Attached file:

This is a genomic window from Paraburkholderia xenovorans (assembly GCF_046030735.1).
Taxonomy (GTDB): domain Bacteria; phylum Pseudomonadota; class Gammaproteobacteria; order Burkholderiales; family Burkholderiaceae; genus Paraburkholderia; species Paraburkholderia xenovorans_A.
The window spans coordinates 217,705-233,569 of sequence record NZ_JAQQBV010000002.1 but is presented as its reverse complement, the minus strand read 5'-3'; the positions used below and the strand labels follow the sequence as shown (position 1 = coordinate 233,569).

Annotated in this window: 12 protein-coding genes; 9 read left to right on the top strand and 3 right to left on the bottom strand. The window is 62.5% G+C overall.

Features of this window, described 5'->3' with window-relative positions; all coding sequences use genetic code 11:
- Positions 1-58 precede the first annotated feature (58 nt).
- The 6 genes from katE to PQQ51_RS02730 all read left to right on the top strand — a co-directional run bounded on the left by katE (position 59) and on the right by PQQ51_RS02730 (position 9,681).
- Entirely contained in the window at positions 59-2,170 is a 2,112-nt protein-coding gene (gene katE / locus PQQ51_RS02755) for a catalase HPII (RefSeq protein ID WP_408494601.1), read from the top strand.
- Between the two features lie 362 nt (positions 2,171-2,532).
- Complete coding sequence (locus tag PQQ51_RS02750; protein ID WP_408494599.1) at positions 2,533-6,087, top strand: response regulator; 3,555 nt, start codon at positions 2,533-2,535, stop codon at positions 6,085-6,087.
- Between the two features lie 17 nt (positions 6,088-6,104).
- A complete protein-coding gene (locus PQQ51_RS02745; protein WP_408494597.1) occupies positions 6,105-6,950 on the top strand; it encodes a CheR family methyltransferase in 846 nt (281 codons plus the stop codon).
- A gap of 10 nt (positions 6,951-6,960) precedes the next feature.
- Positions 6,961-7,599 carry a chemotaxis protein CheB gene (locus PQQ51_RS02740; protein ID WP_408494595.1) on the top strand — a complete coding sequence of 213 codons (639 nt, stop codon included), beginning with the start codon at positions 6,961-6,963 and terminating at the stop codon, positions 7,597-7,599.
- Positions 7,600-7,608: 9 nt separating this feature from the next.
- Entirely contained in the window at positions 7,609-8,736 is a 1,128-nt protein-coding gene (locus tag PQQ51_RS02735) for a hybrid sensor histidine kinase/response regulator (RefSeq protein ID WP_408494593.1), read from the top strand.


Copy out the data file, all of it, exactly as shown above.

This is a genomic window from Paraburkholderia xenovorans (assembly GCF_046030735.1).
Taxonomy (GTDB): domain Bacteria; phylum Pseudomonadota; class Gammaproteobacteria; order Burkholderiales; family Burkholderiaceae; genus Paraburkholderia; species Paraburkholderia xenovorans_A.
The window spans coordinates 217,705-233,569 of sequence record NZ_JAQQBV010000002.1 but is presented as its reverse complement, the minus strand read 5'-3'; the positions used below and the strand labels follow the sequence as shown (position 1 = coordinate 233,569).

Annotated in this window: 12 protein-coding genes; 9 read left to right on the top strand and 3 right to left on the bottom strand. The window is 62.5% G+C overall.

Features of this window, described 5'->3' with window-relative positions; all coding sequences use genetic code 11:
- Positions 1-58 precede the first annotated feature (58 nt).
- The 6 genes from katE to PQQ51_RS02730 all read left to right on the top strand — a co-directional run bounded on the left by katE (position 59) and on the right by PQQ51_RS02730 (position 9,681).
- Entirely contained in the window at positions 59-2,170 is a 2,112-nt protein-coding gene (gene katE / locus PQQ51_RS02755) for a catalase HPII (RefSeq protein ID WP_408494601.1), read from the top strand.
- Between the two features lie 362 nt (positions 2,171-2,532).
- Complete coding sequence (locus tag PQQ51_RS02750; protein ID WP_408494599.1) at positions 2,533-6,087, top strand: response regulator; 3,555 nt, start codon at positions 2,533-2,535, stop codon at positions 6,085-6,087.
- Between the two features lie 17 nt (positions 6,088-6,104).
- A complete protein-coding gene (locus PQQ51_RS02745; protein WP_408494597.1) occupies positions 6,105-6,950 on the top strand; it encodes a CheR family methyltransferase in 846 nt (281 codons plus the stop codon).
- A gap of 10 nt (positions 6,951-6,960) precedes the next feature.
- Positions 6,961-7,599 carry a chemotaxis protein CheB gene (locus PQQ51_RS02740; protein ID WP_408494595.1) on the top strand — a complete coding sequence of 213 codons (639 nt, stop codon included), beginning with the start codon at positions 6,961-6,963 and terminating at the stop codon, positions 7,597-7,599.
- Positions 7,600-7,608: 9 nt separating this feature from the next.
- Entirely contained in the window at positions 7,609-8,736 is a 1,128-nt protein-coding gene (locus tag PQQ51_RS02735) for a hybrid sensor histidine kinase/response regulator (RefSeq protein ID WP_408494593.1), read from the top strand.